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sorry, folks

Suffering from a drought of inspiration. Most likely brought on by too many bad Netflix Watch Instantly movies. We’re working through it, though, so stay tuned.

got it at ross

Long overdue: rap anthem for discount department store Ross.

I can only hope this will be stuck in my head all day.

via Vulture (have I mentioned how much I love Vulture?).

sundance

Going to meet this man today. And by “meet” I mean volunteer for the event, put on by the organization I’m interning for.

Dreaming of walking barefoot in the park and parties at West Egg and electric horsemen.

sipple out there

via my sister.

Did I mention that my earliest memory is dancing with her in a crib to “Chant Down Babylon”?

spontaneous bhangra

via Vulture.

subway fml

What I think every time I wait for the F.

Sadly, MTA got wise. They’re taking it down.

Via Gothamist

scrimshaw

When I was a little girl, my father used to take my sisters and I to Mystic Seaport in Connecticut once a year on vacation. I think we probably stayed for a few days at a time, but I feel like I spent a large part of my childhood there. So much comes back to me from those trips in the form of fleeting feelings of deja-vu, when the temperature is just a touch chilly and a slightly warm breeze begins to blow and the sky is that exact blue and there is salt in the air, and I am once again walking down the street towards the old rusted drawbridge that my father would always remark was perfectly timed. I grew up by the ocean, but somehow it was a very different ocean from the one in Mystic.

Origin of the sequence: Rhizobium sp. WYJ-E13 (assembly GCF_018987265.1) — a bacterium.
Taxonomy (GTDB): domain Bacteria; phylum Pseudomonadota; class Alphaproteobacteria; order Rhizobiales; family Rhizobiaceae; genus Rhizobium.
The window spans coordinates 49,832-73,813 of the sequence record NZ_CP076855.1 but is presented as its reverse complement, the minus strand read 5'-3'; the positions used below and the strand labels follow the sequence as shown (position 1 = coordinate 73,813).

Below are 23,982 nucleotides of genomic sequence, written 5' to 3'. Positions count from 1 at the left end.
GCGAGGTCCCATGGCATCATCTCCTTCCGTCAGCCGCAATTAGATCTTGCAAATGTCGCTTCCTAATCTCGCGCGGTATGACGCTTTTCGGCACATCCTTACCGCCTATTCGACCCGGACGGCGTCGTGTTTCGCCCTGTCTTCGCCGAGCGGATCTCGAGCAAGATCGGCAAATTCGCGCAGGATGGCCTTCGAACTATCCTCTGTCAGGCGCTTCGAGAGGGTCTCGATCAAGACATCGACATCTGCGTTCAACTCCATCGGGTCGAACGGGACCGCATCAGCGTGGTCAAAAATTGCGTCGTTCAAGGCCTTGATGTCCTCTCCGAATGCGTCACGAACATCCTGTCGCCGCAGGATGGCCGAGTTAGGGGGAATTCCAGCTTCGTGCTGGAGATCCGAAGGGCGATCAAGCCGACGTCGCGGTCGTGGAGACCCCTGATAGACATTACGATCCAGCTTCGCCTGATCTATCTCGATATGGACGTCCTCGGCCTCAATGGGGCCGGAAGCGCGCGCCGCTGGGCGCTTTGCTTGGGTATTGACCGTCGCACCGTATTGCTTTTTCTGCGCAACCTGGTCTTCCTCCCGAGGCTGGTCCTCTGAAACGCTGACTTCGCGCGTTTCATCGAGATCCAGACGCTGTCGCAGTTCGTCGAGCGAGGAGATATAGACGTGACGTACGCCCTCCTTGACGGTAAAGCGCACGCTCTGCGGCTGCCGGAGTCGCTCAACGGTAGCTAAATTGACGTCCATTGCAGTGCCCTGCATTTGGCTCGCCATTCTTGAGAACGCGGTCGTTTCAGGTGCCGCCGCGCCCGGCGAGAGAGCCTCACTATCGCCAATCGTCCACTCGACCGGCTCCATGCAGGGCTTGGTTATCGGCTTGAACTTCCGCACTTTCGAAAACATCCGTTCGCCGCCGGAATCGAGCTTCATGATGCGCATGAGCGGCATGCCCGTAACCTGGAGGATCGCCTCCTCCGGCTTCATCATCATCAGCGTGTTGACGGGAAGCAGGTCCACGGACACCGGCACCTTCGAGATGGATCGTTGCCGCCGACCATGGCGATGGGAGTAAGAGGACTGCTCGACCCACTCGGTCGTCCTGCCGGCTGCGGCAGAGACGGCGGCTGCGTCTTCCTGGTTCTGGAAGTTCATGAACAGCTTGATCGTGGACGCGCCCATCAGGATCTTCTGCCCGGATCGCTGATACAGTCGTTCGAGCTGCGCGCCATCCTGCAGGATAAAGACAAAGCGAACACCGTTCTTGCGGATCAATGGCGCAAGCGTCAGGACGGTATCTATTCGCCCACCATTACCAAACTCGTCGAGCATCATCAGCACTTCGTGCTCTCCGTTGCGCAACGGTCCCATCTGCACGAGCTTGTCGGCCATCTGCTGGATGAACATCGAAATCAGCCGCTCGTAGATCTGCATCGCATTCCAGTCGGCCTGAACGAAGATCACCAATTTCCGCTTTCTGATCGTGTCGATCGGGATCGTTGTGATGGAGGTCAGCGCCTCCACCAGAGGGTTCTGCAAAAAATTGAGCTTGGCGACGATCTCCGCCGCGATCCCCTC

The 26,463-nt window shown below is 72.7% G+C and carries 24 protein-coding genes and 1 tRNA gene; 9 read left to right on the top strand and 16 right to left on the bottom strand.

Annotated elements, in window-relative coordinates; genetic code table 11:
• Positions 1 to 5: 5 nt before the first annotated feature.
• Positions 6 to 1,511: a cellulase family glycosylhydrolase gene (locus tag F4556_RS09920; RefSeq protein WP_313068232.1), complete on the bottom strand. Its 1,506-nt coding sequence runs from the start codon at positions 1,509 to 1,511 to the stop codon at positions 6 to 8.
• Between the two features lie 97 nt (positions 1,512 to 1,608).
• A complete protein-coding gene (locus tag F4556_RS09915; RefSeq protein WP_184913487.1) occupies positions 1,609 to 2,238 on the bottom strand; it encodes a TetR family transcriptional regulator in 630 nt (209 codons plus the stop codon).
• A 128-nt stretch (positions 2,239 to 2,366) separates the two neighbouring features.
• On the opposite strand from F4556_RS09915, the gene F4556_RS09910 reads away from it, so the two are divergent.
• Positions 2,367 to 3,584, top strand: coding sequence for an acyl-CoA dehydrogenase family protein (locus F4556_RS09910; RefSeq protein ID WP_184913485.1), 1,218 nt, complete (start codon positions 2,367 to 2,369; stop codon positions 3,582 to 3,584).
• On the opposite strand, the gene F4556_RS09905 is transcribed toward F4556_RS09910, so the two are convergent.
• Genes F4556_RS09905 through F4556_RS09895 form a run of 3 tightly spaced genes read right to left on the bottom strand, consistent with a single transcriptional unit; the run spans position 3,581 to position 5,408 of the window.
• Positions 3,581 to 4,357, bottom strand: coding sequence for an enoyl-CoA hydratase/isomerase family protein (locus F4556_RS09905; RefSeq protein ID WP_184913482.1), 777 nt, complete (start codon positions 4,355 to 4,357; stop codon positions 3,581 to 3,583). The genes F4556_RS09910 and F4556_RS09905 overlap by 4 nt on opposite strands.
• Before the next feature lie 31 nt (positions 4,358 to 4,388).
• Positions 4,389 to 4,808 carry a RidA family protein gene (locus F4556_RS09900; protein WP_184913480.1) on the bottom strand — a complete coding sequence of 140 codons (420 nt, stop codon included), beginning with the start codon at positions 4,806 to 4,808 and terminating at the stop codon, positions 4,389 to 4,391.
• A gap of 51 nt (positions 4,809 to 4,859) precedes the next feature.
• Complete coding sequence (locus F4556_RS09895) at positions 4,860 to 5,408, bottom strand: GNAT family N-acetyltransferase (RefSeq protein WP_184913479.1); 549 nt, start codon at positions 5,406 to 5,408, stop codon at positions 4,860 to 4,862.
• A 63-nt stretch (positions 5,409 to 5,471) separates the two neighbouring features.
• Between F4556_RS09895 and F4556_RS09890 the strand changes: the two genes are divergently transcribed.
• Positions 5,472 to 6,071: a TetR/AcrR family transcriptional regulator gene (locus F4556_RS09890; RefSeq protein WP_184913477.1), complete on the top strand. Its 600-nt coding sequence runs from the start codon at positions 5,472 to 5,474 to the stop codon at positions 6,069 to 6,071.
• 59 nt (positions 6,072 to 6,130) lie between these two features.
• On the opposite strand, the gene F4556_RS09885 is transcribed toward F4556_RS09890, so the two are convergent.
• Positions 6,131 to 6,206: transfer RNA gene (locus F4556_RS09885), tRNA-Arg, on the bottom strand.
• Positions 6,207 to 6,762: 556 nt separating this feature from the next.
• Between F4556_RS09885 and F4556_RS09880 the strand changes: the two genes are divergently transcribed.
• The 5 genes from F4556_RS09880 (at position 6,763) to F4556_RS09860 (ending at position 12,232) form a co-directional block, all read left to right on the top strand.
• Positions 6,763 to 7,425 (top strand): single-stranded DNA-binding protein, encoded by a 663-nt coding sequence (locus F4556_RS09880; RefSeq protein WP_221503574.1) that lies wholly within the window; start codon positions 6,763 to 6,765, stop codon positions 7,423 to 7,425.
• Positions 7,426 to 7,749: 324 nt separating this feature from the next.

Many passions were born at Mystic. Whaling ships. Handmade baskets. Needlework. Ships’ primitive masthead carvings. Knots. The terrors of the giant squid. Good, home-brewed root beer. But most of all (or, at least, most accessibly at the time), scrimshaw.

My dad would get us the little souvenirs we would pick out–key chains with our names on them (or at least some approximation of our names) and shell-encrusted boxes, a glass jewel for refracting sunlight. The most coveted souvenir of all, though, for us girls raised as Hardy boys, was a scrimshaw pocketknife. I know now that the blade was always too dull to cut, that the ivory is really resin and that the pattern was imprinted by a machine. But I still have that $10 knife, and I probably always will. I consider it the first piece in my scrimshaw collection, my collection that has yet to grow into more than one piece, but which will one day conjure Mystic wherever my home turns out to be. Maybe it will be Mystic.

{Watch a short from the Canada Vignette series}

{Learn how to make your own scrimshaw}